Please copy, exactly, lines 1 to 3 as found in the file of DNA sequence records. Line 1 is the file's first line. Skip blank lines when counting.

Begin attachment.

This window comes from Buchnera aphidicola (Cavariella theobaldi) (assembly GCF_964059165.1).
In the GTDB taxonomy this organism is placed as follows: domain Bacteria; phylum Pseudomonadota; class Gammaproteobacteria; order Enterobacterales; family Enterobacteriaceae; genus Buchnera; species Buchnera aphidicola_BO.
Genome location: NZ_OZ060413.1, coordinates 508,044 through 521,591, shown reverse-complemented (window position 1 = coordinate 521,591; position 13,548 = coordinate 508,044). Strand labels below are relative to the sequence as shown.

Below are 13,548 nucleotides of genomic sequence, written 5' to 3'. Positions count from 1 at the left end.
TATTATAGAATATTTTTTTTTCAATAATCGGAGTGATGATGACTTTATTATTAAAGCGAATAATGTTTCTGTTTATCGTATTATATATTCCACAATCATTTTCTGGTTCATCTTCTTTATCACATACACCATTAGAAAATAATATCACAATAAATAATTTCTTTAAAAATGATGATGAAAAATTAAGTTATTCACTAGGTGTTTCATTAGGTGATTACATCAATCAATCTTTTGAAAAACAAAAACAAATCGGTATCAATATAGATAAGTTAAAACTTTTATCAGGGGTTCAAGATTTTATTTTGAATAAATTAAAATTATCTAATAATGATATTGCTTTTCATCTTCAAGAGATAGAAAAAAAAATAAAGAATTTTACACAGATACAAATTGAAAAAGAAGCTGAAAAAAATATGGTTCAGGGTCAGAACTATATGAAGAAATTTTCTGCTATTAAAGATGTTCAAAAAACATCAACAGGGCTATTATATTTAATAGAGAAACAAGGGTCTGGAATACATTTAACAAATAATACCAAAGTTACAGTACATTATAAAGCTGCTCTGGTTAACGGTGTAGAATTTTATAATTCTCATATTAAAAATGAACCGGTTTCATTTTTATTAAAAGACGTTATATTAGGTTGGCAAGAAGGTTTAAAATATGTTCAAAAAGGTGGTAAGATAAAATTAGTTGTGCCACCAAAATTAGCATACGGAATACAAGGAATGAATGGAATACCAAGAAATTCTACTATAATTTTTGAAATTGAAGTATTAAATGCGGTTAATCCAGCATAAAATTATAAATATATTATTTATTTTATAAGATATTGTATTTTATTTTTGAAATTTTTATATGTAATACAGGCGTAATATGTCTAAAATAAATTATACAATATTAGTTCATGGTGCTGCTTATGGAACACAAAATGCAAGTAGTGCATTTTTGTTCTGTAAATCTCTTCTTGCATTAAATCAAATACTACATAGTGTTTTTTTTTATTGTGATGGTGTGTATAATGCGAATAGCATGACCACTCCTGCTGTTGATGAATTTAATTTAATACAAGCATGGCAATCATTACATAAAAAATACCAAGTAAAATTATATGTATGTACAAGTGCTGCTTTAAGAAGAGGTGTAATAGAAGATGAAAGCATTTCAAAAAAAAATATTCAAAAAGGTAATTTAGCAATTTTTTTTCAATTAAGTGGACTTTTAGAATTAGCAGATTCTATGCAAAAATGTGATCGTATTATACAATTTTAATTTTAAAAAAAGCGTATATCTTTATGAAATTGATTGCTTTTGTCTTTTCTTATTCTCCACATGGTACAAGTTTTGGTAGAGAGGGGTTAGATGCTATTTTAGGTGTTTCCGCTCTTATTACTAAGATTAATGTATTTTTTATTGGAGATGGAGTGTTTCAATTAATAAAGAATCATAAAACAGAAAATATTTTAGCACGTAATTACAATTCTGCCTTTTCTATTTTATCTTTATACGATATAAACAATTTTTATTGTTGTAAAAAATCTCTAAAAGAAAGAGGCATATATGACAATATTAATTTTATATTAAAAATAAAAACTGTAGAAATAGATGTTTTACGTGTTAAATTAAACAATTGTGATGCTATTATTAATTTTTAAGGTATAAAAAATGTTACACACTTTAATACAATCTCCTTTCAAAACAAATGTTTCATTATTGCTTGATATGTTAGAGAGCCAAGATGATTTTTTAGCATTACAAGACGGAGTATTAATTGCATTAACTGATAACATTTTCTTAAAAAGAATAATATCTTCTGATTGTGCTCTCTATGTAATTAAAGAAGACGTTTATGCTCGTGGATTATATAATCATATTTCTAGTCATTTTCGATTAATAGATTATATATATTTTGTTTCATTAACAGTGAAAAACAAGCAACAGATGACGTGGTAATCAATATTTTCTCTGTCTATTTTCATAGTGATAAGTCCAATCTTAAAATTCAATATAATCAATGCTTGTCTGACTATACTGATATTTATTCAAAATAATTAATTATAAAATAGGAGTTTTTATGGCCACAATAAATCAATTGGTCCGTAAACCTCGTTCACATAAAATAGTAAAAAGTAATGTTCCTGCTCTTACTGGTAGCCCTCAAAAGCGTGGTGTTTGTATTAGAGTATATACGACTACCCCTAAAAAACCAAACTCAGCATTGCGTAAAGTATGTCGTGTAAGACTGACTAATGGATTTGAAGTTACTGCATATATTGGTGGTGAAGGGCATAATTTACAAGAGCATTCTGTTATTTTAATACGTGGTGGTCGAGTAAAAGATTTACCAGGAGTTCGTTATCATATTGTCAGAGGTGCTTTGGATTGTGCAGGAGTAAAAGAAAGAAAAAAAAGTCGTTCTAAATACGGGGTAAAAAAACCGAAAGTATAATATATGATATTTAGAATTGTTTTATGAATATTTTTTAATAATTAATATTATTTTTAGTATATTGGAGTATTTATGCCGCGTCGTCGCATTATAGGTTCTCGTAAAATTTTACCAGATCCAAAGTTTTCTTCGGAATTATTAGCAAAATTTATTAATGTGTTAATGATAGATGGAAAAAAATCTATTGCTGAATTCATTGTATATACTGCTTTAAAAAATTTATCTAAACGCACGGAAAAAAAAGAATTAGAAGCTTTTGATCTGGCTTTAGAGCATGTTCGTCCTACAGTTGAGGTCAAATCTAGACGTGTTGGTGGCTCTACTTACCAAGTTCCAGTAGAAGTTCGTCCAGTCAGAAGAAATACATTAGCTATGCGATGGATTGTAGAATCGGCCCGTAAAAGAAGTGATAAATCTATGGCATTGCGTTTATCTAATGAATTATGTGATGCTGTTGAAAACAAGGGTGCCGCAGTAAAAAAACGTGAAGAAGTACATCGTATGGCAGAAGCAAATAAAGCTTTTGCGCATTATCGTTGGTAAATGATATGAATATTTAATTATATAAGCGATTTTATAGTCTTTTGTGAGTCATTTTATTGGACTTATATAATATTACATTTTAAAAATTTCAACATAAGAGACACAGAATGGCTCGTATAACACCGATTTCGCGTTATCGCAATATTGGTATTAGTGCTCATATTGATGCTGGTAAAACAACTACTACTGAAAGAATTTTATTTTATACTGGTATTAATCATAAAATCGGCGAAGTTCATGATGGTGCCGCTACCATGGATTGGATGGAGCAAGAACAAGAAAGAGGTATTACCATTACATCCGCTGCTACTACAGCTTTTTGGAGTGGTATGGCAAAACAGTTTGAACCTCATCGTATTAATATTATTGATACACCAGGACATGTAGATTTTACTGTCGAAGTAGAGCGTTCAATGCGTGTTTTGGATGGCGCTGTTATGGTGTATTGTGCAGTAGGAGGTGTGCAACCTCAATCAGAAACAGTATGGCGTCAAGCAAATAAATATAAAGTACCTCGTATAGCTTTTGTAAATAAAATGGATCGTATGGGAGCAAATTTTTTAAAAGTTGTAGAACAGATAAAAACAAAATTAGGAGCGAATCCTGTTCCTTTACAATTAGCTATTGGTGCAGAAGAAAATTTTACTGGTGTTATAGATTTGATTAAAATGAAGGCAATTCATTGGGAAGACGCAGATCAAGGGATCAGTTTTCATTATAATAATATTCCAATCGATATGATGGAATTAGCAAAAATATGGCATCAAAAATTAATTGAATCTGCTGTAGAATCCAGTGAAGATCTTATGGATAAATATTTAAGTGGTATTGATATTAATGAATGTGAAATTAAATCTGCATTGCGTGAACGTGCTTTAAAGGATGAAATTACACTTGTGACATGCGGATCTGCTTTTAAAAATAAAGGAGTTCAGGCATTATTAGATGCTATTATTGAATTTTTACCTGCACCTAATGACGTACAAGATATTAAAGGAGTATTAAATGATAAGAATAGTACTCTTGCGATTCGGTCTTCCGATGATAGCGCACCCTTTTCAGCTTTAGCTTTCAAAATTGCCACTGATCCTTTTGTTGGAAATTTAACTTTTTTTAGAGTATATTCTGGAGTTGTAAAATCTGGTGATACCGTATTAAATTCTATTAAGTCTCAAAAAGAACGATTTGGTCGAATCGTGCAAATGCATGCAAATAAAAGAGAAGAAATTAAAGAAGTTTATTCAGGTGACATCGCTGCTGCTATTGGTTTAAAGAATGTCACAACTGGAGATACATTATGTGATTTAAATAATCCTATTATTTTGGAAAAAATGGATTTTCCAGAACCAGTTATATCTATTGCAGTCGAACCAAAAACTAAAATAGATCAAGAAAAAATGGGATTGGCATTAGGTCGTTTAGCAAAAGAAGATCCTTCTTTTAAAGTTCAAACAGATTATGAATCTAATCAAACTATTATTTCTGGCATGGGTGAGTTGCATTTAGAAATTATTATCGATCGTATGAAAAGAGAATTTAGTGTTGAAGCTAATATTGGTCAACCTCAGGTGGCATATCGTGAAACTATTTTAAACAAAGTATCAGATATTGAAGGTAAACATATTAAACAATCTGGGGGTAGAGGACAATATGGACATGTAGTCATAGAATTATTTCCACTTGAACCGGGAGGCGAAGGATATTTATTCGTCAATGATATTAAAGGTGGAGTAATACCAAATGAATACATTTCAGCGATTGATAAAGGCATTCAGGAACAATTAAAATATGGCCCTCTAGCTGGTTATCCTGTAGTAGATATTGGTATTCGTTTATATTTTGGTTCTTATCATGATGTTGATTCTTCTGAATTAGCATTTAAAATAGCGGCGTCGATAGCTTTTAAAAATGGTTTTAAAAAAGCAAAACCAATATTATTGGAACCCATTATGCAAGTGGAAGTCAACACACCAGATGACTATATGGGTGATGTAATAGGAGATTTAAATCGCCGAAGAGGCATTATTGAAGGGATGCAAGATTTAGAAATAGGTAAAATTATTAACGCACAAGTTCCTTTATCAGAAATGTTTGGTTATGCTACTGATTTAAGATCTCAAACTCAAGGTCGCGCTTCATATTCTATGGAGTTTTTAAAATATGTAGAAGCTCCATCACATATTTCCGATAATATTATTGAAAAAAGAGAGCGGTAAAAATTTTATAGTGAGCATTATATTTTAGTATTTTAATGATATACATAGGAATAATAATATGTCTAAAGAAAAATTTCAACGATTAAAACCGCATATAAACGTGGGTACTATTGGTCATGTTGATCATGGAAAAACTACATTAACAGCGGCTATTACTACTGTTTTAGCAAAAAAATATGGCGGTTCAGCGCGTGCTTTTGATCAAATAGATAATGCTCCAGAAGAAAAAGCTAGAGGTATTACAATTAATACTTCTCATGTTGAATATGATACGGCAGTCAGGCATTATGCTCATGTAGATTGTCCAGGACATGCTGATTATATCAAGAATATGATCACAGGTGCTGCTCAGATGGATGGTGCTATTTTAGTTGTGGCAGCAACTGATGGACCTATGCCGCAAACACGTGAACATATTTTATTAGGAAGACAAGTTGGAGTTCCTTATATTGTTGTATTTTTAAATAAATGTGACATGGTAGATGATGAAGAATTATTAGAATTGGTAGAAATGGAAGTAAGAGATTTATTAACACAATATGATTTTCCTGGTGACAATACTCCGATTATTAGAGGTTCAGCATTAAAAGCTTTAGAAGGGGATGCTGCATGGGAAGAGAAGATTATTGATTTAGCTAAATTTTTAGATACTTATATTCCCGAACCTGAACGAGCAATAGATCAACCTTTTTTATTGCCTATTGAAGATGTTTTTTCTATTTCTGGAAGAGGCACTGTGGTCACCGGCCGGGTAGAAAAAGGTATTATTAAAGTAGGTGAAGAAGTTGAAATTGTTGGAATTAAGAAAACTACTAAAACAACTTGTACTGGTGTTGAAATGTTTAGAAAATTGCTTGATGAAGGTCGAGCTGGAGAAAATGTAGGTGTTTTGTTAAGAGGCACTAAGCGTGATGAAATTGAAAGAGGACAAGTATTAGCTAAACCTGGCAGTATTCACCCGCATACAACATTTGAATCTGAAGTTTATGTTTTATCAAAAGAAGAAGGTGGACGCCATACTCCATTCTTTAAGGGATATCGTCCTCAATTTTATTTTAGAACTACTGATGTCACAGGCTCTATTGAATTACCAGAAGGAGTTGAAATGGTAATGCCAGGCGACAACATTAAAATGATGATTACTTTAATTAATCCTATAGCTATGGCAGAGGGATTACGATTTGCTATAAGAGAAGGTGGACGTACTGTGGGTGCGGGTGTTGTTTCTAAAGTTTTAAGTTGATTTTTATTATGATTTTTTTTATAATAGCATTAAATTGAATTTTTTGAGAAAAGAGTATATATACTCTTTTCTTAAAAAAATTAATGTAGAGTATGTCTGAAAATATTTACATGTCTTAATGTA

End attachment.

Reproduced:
This window comes from Buchnera aphidicola (Cavariella theobaldi) (assembly GCF_964059165.1).
In the GTDB taxonomy this organism is placed as follows: domain Bacteria; phylum Pseudomonadota; class Gammaproteobacteria; order Enterobacterales; family Enterobacteriaceae; genus Buchnera; species Buchnera aphidicola_BO.
Genome location: NZ_OZ060413.1, coordinates 508,044 through 521,591, shown reverse-complemented (window position 1 = coordinate 521,591; position 13,548 = coordinate 508,044). Strand labels below are relative to the sequence as shown.